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Analysis and comments on Grass by Carl Sandburg

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Comment 34 of 574, added on May 6th, 2009 at 9:19 PM.

Yet again Carl Sandburg uses personification by giving the grass a voice
and the desire to work when he writes, “Shovel them under and let me work.”
When Sandburg mentions the passengers, he is symbolizing the many deaths
that happen in each war. He also symbolizes god as the conductor riding
the train in the afterlife.

Bret Hubert from United States
Comment 33 of 574, added on May 6th, 2009 at 9:06 PM.

Carl Sandburg signed up for the Spanish-American war when he was twenty
years old but he never fought in combat. In this poem he talks about how
the grass covers the fallen soldiers in the battle fields and they are then
forgotten about. He talks about Gettysburg because he loved to write
about Lincoln just like Walt Whitman.

Matt Perry from United States
Comment 32 of 574, added on May 6th, 2009 at 7:25 PM.

In this poem Carl Sandburg describes war. He describes how people died. And
that no matter how long ago it was, it's something that will forever be in
his head and his mind.

Veronica from United States
Comment 31 of 574, added on May 6th, 2009 at 12:06 AM.

Carl Sandberg was a historical and literal writer. Hes art work related
itself alot towards historical battles. In this poem he mentions several
different battles, many bodies laid stiff and dead; as the years went on
grass grew over the bodies and new flower seeds were planted. Even though
the names of some soliders have been forgotten the battles will never lose
sight.

Lauren Maciel from United States
Comment 30 of 574, added on May 5th, 2009 at 10:46 PM.

This poem personifies grass as being present at many significant battles
throughout time. By having the grass speak, Sandburg tries to show how
easily people try to forget the past. This is significant because during
his lifetime the world went through World War I and he saw the error in
human forgetness and the folly in such logic.

Chris Leahy from United States
Comment 29 of 574, added on May 4th, 2009 at 9:17 PM.

Carl Sandburg and Walt Whitman were similar poets. Both Sandburg and
Whitman wrote free verse poems, and they were obsessed with Abe Lincoln and
the Civil War. In "Grass" Sandburg uses personification by having the
grass talk thoughout the poem. The grass is used to cover up the dreadful
battles that were fought during the Civil War. At one point those places
were the home of major battles, but now they are just fields of grass.
The grass was used to forget about the past.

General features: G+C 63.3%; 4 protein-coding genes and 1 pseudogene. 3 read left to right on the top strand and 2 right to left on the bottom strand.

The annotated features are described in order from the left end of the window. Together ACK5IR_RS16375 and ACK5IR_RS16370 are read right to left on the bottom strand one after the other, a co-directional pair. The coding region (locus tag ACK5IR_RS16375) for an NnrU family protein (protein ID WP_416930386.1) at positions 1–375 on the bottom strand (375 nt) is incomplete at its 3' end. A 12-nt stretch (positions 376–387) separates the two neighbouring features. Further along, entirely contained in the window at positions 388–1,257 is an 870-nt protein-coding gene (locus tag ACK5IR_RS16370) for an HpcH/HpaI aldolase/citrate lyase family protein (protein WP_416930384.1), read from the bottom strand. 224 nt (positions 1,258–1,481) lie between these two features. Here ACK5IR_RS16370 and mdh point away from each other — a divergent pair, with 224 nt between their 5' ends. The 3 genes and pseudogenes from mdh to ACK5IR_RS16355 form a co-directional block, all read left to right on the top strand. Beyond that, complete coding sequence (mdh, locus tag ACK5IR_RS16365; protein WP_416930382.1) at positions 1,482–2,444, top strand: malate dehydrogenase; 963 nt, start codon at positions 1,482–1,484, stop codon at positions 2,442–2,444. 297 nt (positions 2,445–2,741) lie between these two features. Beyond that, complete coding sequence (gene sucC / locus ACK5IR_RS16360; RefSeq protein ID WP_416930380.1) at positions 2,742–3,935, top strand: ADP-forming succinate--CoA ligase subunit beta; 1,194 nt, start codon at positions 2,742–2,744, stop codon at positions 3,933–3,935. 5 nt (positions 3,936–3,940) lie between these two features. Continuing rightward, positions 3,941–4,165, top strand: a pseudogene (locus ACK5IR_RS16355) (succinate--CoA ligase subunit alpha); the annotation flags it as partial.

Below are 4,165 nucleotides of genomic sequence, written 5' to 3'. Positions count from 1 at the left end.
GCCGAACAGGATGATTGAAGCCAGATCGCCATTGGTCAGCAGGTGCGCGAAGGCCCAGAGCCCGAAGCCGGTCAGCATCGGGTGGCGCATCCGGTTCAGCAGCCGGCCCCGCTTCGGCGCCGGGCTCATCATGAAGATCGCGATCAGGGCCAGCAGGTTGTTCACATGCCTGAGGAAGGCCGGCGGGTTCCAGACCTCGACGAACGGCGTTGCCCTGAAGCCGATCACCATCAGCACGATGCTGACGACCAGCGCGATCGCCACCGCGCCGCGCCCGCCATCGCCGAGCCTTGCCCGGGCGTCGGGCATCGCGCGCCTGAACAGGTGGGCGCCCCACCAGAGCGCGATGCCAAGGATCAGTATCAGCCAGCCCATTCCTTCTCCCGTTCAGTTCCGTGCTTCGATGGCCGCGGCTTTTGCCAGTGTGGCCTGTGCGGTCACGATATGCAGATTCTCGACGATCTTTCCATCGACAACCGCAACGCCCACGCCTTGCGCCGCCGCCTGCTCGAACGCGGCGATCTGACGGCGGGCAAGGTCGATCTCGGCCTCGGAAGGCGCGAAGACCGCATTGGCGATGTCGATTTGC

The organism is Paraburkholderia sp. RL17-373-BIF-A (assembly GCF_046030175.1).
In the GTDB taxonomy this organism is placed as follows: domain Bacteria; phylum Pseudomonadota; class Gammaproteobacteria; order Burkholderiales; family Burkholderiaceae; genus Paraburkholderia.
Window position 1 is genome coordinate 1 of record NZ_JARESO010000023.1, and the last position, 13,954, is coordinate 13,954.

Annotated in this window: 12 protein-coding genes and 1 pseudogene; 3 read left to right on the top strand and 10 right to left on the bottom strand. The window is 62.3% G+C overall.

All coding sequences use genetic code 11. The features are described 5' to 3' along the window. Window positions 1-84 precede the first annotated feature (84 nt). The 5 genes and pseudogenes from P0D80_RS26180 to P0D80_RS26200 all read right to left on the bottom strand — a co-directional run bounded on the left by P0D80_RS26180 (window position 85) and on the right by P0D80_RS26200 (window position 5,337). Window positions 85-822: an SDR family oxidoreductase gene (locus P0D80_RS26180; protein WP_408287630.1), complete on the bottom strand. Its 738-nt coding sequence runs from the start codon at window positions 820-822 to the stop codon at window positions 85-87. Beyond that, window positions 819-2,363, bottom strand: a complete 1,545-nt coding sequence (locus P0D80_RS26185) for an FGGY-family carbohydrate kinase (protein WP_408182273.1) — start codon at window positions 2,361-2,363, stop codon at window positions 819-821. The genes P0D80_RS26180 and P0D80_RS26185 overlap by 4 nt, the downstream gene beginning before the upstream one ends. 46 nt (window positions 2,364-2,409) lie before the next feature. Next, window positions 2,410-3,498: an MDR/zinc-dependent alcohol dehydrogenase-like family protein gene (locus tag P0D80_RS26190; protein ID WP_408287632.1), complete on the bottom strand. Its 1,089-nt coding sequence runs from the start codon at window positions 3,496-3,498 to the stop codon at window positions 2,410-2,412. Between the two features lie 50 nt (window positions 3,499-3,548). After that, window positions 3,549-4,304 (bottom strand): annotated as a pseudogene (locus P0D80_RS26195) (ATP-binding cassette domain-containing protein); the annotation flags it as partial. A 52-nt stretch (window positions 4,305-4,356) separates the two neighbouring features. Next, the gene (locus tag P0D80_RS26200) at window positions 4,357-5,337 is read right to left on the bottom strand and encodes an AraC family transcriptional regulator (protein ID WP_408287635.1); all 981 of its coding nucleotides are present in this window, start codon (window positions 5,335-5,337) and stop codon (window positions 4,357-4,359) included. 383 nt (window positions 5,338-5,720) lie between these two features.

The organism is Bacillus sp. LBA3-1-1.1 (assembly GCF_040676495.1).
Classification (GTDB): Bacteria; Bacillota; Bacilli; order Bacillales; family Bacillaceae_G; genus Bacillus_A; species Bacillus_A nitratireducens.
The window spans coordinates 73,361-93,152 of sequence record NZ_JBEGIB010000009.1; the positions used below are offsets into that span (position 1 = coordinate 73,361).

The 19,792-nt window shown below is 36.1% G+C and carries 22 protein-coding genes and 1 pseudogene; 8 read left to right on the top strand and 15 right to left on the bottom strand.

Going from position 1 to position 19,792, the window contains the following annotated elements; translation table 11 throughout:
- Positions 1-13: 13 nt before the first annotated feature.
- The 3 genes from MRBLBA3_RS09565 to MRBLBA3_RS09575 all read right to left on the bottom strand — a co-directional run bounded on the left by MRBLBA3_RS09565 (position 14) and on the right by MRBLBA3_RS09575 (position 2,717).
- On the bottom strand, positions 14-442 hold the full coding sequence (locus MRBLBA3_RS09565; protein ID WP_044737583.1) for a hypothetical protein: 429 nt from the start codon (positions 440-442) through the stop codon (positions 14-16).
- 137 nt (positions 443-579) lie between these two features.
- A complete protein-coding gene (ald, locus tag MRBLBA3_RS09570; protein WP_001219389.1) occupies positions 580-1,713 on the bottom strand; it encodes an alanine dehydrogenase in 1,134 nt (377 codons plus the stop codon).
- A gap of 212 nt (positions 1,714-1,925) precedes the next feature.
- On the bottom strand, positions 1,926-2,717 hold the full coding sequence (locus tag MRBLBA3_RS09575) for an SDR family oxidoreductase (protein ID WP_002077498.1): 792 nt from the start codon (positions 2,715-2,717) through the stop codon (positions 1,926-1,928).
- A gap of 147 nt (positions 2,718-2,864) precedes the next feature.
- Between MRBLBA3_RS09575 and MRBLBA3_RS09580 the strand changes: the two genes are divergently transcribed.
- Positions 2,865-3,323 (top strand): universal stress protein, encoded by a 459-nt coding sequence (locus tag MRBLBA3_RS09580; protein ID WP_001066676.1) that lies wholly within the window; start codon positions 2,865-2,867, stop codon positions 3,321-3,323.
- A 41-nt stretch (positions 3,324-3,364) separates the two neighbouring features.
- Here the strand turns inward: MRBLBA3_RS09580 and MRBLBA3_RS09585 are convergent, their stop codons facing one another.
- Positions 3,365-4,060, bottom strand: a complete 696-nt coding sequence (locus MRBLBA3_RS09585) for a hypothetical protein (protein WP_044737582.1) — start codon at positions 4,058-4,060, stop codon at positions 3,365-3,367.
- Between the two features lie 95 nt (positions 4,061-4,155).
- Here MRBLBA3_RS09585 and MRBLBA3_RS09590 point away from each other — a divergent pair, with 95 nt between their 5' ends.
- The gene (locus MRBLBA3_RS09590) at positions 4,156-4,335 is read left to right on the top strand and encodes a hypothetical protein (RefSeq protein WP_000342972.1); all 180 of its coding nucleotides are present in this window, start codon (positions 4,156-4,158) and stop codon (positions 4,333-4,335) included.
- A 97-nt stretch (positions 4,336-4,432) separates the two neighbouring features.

Michael McCullough from United States
Comment 28 of 574, added on May 3rd, 2009 at 11:41 PM.

Carl Sandburg had a strong connection with hostility and Walt Whitman.
Sandburg mentions five significant battles during the Civil War which all
five resulted in numerous casualties. Sandburg personifies the grass of the
battlefield to camouflage how the brutality of war admittedly was and still
is. Like Whitman, Sanburgs' poems were free verse.

Daniel Gibson from United States
Comment 27 of 574, added on May 2nd, 2009 at 10:14 PM.

Carl Sandburg is a genius poet that had the ability to allude to historical
events and bring nonhuman objects to life. His use of free verse allows the
reader to examine the poem however they choose. In “Grass,” Sandburg
personifies the grass as this thing that covers up the atrocities of war.
He also portrays his style by alluding to five separate significant battles
in history. “Grass” is a short, simple poem that is full of many literary
devices that stimulate the mind.

Ryan Mills from United States
Comment 26 of 574, added on April 23rd, 2009 at 2:08 PM.

This poem symbolizes death. It also symbolizes hard work for me. Buy
reading his autobiography i can see that he can relate to this because he
worked hard as a young boy.

Veronica Quinonez from United States
Comment 25 of 574, added on April 23rd, 2009 at 11:37 AM.

I think that Carl Sandburg is a more historical writer. In this poem he is
trying to interpret even though time has past and the grass has grown over
the batttle fields themselves; never forget the soliders who fought and
never forget the battles that have been lost. People have tried to cover up
certain things by throughing a simple sheet of grass over it, but Carl
Sandberg wants no one to forget or walk past it.

Lauren Maciel from United States

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Information about Grass

Poet: Carl Sandburg
Poem: 4. Grass
Volume: Cornhuskers
- Shenandoah
Year: 1918
Added: Feb 4 2004
Viewed: 599 times
Poem of the Day: Aug 16 2007


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